Some 300 young people from 36 countries are meeting in Laax from October 7 for the 83rd International Session of the European Youth Parliament. The key topic being debated over ten days in the Graubünden Alps: sustainability.
Switzerland and Europe have not always had an easy relationship, and it is especially tricky at the moment, with the row over how to implement the Swiss mass immigration initiativeexternal link, which seeks to set caps on European Union workers.
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But the younger generation takes a much more relaxed approach. Switzerland has been part of the European Youth Parliament fexternal linkor 20 years. The European Youth Parliament Switzerland external linkassociation, founded in 1996, aims to give young people a platform for political discussion and networking beyond country and language borders.
In Laax, participants, including seven delegates from Switzerland, will be considering “young and innovative ideas for a sustainable future” – according to the title of the meeting.
The session external linkwill not, however, just be an exchange for good ideas and projects on how to better manage natural resources. The aim has been, from the very beginning, to ensure that sustainability is a key point in the implementation of the conference itself, said Gioia Bomatter. The 21-year-old is in charge of media in the 16-strong organising teamexternal link.
The aim of youth parliaments is to drum up interest among young people for politics. A good example that it actually works is Bomatter herself.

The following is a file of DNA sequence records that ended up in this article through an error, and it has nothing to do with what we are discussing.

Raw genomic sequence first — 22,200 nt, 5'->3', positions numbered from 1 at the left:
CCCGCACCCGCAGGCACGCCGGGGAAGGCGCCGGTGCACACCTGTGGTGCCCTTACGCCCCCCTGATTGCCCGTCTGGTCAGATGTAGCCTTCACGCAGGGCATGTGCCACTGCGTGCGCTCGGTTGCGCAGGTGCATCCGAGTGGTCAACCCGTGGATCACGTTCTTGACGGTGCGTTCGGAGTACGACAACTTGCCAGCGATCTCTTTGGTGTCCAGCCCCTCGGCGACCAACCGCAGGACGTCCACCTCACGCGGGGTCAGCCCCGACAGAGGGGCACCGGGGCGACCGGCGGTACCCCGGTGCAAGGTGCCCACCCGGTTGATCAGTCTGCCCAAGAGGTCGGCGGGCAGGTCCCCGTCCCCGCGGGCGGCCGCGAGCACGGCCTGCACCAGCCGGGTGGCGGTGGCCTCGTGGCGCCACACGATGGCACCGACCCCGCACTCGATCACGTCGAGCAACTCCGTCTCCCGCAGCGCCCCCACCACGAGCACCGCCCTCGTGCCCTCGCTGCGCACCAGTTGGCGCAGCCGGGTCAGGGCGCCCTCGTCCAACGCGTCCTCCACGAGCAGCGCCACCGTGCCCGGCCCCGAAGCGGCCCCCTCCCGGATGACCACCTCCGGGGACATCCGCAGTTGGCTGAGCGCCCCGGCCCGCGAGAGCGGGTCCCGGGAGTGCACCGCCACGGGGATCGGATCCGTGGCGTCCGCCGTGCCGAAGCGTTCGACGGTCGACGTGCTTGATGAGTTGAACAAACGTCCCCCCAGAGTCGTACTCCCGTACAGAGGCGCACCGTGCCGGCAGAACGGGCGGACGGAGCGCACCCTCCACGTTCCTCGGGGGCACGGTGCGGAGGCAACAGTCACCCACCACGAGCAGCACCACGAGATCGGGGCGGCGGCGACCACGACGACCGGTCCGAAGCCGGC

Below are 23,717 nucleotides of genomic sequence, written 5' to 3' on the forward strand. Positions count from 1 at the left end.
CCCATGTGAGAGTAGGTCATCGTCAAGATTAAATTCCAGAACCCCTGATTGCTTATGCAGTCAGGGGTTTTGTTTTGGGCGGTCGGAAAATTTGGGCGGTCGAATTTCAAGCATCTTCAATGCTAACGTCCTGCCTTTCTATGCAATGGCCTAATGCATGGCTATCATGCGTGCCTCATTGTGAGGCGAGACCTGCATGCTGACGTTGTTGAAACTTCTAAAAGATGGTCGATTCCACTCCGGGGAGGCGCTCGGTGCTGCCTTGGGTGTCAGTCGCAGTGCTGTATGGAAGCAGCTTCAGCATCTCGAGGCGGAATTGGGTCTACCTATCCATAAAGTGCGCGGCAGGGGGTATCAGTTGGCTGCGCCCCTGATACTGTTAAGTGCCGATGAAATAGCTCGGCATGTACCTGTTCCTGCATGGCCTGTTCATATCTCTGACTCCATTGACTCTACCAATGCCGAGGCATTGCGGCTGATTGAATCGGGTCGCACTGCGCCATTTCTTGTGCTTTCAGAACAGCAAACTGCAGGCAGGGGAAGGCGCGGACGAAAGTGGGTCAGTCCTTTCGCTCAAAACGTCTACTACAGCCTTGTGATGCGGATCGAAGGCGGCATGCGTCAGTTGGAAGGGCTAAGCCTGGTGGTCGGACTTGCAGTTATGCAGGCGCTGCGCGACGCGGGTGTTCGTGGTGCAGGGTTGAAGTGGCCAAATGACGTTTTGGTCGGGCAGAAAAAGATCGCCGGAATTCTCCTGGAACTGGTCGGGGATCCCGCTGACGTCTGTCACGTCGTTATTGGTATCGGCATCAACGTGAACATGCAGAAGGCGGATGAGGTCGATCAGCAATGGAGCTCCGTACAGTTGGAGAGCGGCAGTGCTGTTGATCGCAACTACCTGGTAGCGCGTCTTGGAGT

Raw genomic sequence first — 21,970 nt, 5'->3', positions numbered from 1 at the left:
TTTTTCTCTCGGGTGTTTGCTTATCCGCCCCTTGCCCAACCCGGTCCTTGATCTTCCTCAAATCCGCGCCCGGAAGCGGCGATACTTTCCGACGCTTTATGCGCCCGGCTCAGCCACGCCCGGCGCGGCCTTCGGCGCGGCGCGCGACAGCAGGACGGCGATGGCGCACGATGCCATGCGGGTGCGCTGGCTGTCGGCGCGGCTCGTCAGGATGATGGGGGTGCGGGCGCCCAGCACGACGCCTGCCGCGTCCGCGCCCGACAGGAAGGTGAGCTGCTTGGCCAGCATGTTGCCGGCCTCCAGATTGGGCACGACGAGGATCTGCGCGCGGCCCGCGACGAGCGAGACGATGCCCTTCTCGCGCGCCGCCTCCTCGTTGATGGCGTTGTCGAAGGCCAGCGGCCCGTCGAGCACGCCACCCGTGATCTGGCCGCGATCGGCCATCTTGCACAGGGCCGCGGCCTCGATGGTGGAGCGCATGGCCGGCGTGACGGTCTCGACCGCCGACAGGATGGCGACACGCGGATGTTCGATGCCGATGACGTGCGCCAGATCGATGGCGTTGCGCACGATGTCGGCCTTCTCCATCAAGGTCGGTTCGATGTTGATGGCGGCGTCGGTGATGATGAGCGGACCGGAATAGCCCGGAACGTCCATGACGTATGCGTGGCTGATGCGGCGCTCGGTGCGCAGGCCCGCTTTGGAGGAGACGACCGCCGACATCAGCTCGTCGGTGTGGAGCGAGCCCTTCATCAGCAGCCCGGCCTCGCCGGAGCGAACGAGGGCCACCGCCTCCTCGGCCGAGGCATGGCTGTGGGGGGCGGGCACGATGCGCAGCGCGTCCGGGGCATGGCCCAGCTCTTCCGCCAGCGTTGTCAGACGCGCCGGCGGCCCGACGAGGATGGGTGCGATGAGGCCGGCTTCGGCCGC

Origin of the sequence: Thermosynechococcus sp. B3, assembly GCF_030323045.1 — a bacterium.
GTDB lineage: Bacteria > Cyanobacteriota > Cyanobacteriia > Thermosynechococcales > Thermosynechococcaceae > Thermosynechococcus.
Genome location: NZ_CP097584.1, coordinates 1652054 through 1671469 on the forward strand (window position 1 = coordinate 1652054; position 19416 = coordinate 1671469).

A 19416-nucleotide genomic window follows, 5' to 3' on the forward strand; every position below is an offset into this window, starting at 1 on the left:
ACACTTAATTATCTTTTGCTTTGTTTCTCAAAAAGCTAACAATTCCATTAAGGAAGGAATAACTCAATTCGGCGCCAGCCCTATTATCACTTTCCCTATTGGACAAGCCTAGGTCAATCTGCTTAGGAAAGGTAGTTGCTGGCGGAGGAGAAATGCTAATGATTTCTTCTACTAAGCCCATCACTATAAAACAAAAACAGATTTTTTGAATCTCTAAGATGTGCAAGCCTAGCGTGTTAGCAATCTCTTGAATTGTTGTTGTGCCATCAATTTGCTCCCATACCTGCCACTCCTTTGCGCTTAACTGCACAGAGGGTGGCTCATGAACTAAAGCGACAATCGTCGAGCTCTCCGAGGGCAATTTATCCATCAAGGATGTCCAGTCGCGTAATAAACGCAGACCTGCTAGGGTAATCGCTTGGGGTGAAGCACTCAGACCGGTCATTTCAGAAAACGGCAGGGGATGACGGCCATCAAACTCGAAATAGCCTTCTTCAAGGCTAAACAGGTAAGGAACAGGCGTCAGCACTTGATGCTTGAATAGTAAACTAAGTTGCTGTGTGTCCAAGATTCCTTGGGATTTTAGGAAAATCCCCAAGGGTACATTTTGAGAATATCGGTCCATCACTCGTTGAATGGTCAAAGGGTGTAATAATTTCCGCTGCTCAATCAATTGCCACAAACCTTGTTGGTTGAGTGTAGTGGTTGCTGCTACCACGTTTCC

“The intensive debates and appraisal of politics really prompts interest in political themes,” the Basel medical student said.
“As a Swiss person especially, I’ve really come to appreciate our political system in a completely new way. This is the same for others too.”
A high point in Laax will be the parliamentary debate, held on October 14-15, and open to the public. Delegates will draw up several resolutions and adopt them. These are directed, among others, at the European Parliament and EU Commission. But they are only proposals and are not binding.
This is perhaps a point that Brussels should think about, given the importance of giving a voice to dedicated young people - in a time in which established democracies in Europe are being increasingly called into question.
European Youth Parliament
Since being founded in 1990, the European Youth Parliament (EYP) offers young people a platform for an active discussion on European political questions.
40 European countries take part via national associations. In 2015, around 35,000 young people took part in EYP activities.
It is financed by the Schwartzkopf foundation, various EU institutions, the Organisation for Security and Co-operation in Europe, (OSCE) and governments.
The European Youth Parliament Switzerland association is supported by the Swiss foreign ministry.
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